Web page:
Wednesday, August 15, 2012

the Beauty: the appraiser (of hands) and the thief (of kisses)

The places! I have been recently. It sometimes is as simple as opening your eyes. Walk about and feel the tugs and pulls (of opportunity, agreed?) and then look, or listen, as the situation instructs. But this is no fresh news and no one enjoys a lecture (though many attend) so let me move away from tell and into show, the writer's foremost instruction. (Reader: note the playful tone? The Places! I have been of late)

The irony is not lost on me: while she rots decays fades, falls back into the oblivion that claims all, now we choose to speak to her beauty? Seek your perfection elsewhere.

How then to properly pay tribute, to distinguish the beauty of the departed lady from the many of fabulous beauties one might encounter on any given day? That her features were without flaw (think: full fleshy lips, always moist, and centered correctly in the lower quadrant; thin straight strong nose with exuberant nostrils; dark luminous eyes with lashes that reach for you; firm chin that leans up but not out, establishing both fearlessness and depth of character) is a given, a baseline expectation. And we might quite exhaust ourself cataloging the rest of her physical measurements or we might describe one of the kisses she stole: her full black hair tossed back in laughter, the red of the wine overpowering her lipstick with just a tickle lingering on the crease of her mouth, her eyes misty and unfocused, leaving a trail of smiles about the room (men always smiled when she looked in their direction) and the impression one might pull at this moment is that she is a delightful distraction, a vision even, a Girl with a Pearl Earring if you wish, mounted upon the wall, safely articulated over there and part of the room, the environment, but not part of the discussion, not part of your immediate reality (this her secret, really) and then in a moment there are two (soft warm vibrant smooth strong) hands pressed against your cheeks and for just a flash you see a peek of a laugh from her eyes (do they embrace or mock?) and then with an uncommon elegance, a pause (an offer of hors de combat, I presume), and there is no resistance because the allure of her continued touch overwhelms the mighty and the afraid: the most severe coward will find his mouth crawling over hot coals, jagged glass, to finally experience a brush of her breath, a tickle of her tongue. When she is finished, when she has bagged another, she will push your head away, your face away, with a thrust of her hands that will leave you thirsty beyond compare. You must find water. And so you will leave her, as water comes before pleasure, and her eyes will trail you, her laughter tickling at your ears.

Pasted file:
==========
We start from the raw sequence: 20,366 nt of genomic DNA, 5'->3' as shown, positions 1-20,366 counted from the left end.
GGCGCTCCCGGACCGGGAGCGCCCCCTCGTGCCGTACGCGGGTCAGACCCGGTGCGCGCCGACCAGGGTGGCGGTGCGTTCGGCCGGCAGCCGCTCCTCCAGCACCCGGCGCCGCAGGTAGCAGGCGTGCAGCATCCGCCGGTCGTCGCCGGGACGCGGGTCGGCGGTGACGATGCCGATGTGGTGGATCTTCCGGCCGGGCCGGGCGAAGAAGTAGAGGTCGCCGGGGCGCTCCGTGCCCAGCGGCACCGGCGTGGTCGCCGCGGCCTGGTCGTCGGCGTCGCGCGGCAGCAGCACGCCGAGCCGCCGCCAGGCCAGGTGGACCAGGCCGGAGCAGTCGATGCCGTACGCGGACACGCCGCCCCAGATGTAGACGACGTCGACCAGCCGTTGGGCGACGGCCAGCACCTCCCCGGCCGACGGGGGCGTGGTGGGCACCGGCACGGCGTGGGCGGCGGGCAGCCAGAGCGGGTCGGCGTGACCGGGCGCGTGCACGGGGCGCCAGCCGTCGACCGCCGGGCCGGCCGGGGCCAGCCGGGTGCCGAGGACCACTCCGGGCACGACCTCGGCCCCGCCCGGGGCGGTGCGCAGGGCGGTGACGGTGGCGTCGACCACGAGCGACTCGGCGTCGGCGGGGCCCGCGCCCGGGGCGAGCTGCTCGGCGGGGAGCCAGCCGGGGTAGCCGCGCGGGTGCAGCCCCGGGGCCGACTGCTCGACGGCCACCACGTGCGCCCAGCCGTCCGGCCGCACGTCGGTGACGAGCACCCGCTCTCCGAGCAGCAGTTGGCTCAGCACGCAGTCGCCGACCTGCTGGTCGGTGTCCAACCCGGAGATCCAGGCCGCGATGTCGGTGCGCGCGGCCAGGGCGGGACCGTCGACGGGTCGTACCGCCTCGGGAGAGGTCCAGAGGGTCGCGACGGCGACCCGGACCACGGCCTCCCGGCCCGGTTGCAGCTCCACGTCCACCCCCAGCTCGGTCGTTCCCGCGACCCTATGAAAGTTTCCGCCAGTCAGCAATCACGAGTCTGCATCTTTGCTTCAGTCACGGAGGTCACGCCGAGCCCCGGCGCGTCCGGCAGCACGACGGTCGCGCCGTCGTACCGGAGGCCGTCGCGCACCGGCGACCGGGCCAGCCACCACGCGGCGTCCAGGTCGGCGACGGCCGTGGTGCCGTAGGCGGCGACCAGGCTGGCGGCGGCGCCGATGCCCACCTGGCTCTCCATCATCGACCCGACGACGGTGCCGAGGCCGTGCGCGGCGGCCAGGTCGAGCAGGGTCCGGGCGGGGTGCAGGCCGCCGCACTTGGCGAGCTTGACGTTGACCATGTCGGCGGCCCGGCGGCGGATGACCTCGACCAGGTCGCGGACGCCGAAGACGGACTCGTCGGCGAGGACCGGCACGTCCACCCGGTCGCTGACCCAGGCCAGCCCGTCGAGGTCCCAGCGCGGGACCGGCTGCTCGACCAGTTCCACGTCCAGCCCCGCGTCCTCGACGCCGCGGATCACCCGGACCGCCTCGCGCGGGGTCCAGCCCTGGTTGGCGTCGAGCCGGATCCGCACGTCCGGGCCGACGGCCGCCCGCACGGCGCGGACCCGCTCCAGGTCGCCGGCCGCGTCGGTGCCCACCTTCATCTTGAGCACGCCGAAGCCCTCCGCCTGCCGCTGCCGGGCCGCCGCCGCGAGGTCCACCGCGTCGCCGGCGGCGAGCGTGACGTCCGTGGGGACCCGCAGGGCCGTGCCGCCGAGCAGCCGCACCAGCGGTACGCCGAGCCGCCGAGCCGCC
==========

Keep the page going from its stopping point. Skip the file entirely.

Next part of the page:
I could spill and spread a thousand words and cull and plead through various combinations and not do her beauty justice. So I will describe her thus: she is like the mirror that reflects whatever vision you (the visitor, the holder of her hands) might possess within you of absolute unequivocal beauty. She is Helen of Troy, a pile of gold coins and shiny jewels, a sheet of Busnois, the radiating Virgin. And then she is better than that, more beautiful than your feeble vision: she is Jesus stepping off the cross and the little French girl leading the charge of foolish men and she is David slaying the giant warrior with only a boy's rock. She is the perfection of a memorable moment in time except that she reflects this moment from within who holds her hands, matches her breath, maintains the fire of her eyes without shuddering or fleeing. It is as if she has a third hand that extends into your chest cavity and a third eye that moves into your mind and a third ear that listens to every word you have spoken, every thought you have had, and in those moments she will love you better than you can imagine, than you ever will experience, even should you live to one hundred.

It might be inferred by placing testament to the Thief's beauty in such close proximity to such a remarkable lady as described above that there is an animosity towards the departed and that for eternity she will be compelled to pale by comparison. Although inaccurate (who can prove otherwise?) it is a strong argument and rather than try to overturn it we instead will ignore it. Please forgive the intrusion, the jar.

And so the final few words must be given to the appraiser (of hands) because while she breathes the other decays. So I should state that I did not flee and I did not shudder and thus she could trace me back a hundred years, were I that old, perhaps to birth, the womb, beyond. My hands in hers, her eyes in mine, one heart rhythm - the examination completed in a few beats but the experience elongated for my benefit, not unlike the lingering touch goodbye, the suckling of what is to soon be lost. Yes, I am ashamed that so soon came the melancholy. But I was forgiven, and also forgiven what my hands told: man of labor, craftsman at best (think: carpenter, cook, plumber, stone mason). Common man. One of thousands that she has held and instantly forgettable (although it is true that she does not forget, still). And so while I quickly exchanged love for despair I thought of your hands and wondered - how would  they read? (I believe she would be startled by your hands - so fine, so delicate.) Do they still cause you embarrassment? Do you still start fights so you may bloody and punish them? (Yet, do you not task them as you should, as you must? And do they not obey with the precision of a surgeon, the guile of a magician?)

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